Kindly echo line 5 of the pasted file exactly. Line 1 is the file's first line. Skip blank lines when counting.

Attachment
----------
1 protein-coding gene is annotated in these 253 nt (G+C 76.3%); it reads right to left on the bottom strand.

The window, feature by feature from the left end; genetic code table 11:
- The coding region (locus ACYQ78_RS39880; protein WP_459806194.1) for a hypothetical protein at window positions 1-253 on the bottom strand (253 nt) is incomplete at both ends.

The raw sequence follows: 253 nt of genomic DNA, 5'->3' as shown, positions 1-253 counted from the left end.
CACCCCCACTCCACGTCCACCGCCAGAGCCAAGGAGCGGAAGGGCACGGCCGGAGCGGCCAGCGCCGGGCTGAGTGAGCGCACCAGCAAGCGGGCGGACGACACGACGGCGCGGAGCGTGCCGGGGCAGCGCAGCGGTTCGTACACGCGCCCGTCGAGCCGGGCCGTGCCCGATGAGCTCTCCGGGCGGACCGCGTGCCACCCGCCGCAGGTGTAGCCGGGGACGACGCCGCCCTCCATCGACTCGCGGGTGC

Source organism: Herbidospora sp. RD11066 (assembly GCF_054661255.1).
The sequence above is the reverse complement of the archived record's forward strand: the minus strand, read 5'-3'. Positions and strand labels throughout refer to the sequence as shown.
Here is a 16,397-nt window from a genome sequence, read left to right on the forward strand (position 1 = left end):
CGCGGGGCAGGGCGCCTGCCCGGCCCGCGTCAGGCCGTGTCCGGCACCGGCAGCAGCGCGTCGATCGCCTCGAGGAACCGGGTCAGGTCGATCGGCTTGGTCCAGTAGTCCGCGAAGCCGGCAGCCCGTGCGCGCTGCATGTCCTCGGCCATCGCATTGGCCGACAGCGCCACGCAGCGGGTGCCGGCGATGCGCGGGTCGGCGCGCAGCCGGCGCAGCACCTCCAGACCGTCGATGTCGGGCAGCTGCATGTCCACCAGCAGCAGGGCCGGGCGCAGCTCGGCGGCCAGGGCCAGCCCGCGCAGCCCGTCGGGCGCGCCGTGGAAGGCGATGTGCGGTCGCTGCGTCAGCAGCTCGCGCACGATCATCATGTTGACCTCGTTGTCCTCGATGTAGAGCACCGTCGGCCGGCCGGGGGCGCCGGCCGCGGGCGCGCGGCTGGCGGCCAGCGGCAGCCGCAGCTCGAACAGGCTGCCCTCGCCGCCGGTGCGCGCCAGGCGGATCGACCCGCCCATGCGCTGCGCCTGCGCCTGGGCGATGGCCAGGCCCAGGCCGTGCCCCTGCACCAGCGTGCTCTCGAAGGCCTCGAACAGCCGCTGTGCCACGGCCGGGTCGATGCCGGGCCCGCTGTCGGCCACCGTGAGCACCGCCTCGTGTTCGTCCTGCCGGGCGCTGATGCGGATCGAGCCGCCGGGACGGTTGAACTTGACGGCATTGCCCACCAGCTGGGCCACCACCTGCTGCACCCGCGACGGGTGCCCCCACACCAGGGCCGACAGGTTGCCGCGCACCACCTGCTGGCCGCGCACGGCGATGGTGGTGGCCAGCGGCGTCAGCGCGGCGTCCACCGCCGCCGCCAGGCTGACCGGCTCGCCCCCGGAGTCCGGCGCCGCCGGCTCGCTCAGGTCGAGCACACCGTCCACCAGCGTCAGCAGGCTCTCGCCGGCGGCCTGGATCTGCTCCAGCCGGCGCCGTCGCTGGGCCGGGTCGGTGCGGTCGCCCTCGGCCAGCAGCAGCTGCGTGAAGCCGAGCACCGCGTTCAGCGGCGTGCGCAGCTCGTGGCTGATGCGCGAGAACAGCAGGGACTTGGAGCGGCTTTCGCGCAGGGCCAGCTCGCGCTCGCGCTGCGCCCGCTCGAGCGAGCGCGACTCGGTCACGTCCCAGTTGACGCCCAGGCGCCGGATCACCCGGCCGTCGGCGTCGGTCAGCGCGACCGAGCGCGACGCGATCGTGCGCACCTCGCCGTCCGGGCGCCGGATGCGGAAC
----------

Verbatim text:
CACCCCCACTCCACGTCCACCGCCAGAGCCAAGGAGCGGAAGGGCACGGCCGGAGCGGCCAGCGCCGGGCTGAGTGAGCGCACCAGCAAGCGGGCGGACGACACGACGGCGCGGAGCGTGCCGGGGCAGCGCAGCGGTTCGTACACGCGCCCGTCGAGCCGGGCCGTGCCCGATGAGCTCTCCGGGCGGACCGCGTGCCACCCGCCGCAGGTGTAGCCGGGGACGACGCCGCCCTCCATCGACTCGCGGGTGC